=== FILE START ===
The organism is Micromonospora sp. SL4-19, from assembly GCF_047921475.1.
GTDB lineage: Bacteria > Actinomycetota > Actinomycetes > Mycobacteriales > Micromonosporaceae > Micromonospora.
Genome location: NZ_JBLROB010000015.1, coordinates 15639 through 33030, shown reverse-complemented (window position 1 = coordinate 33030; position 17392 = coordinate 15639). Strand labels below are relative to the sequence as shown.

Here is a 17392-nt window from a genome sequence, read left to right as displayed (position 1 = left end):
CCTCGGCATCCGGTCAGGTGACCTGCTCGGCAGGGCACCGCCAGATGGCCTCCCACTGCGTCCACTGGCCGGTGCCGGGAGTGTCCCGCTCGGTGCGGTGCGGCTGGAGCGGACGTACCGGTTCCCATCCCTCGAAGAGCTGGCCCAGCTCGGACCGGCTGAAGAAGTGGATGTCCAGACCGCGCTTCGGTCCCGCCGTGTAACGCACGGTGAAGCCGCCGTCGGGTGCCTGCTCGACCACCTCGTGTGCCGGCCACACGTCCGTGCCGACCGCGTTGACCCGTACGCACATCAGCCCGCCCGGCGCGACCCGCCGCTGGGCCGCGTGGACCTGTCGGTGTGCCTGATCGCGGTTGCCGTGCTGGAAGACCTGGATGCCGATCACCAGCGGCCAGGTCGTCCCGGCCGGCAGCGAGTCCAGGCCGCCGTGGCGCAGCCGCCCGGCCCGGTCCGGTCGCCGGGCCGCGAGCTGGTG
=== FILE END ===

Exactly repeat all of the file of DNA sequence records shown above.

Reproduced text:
The organism is Micromonospora sp. SL4-19, from assembly GCF_047921475.1.
GTDB lineage: Bacteria > Actinomycetota > Actinomycetes > Mycobacteriales > Micromonosporaceae > Micromonospora.
Genome location: NZ_JBLROB010000015.1, coordinates 15639 through 33030, shown reverse-complemented (window position 1 = coordinate 33030; position 17392 = coordinate 15639). Strand labels below are relative to the sequence as shown.

Here is a 17392-nt window from a genome sequence, read left to right as displayed (position 1 = left end):
CCTCGGCATCCGGTCAGGTGACCTGCTCGGCAGGGCACCGCCAGATGGCCTCCCACTGCGTCCACTGGCCGGTGCCGGGAGTGTCCCGCTCGGTGCGGTGCGGCTGGAGCGGACGTACCGGTTCCCATCCCTCGAAGAGCTGGCCCAGCTCGGACCGGCTGAAGAAGTGGATGTCCAGACCGCGCTTCGGTCCCGCCGTGTAACGCACGGTGAAGCCGCCGTCGGGTGCCTGCTCGACCACCTCGTGTGCCGGCCACACGTCCGTGCCGACCGCGTTGACCCGTACGCACATCAGCCCGCCCGGCGCGACCCGCCGCTGGGCCGCGTGGACCTGTCGGTGTGCCTGATCGCGGTTGCCGTGCTGGAAGACCTGGATGCCGATCACCAGCGGCCAGGTCGTCCCGGCCGGCAGCGAGTCCAGGCCGCCGTGGCGCAGCCGCCCGGCCCGGTCCGGTCGCCGGGCCGCGAGCTGGTG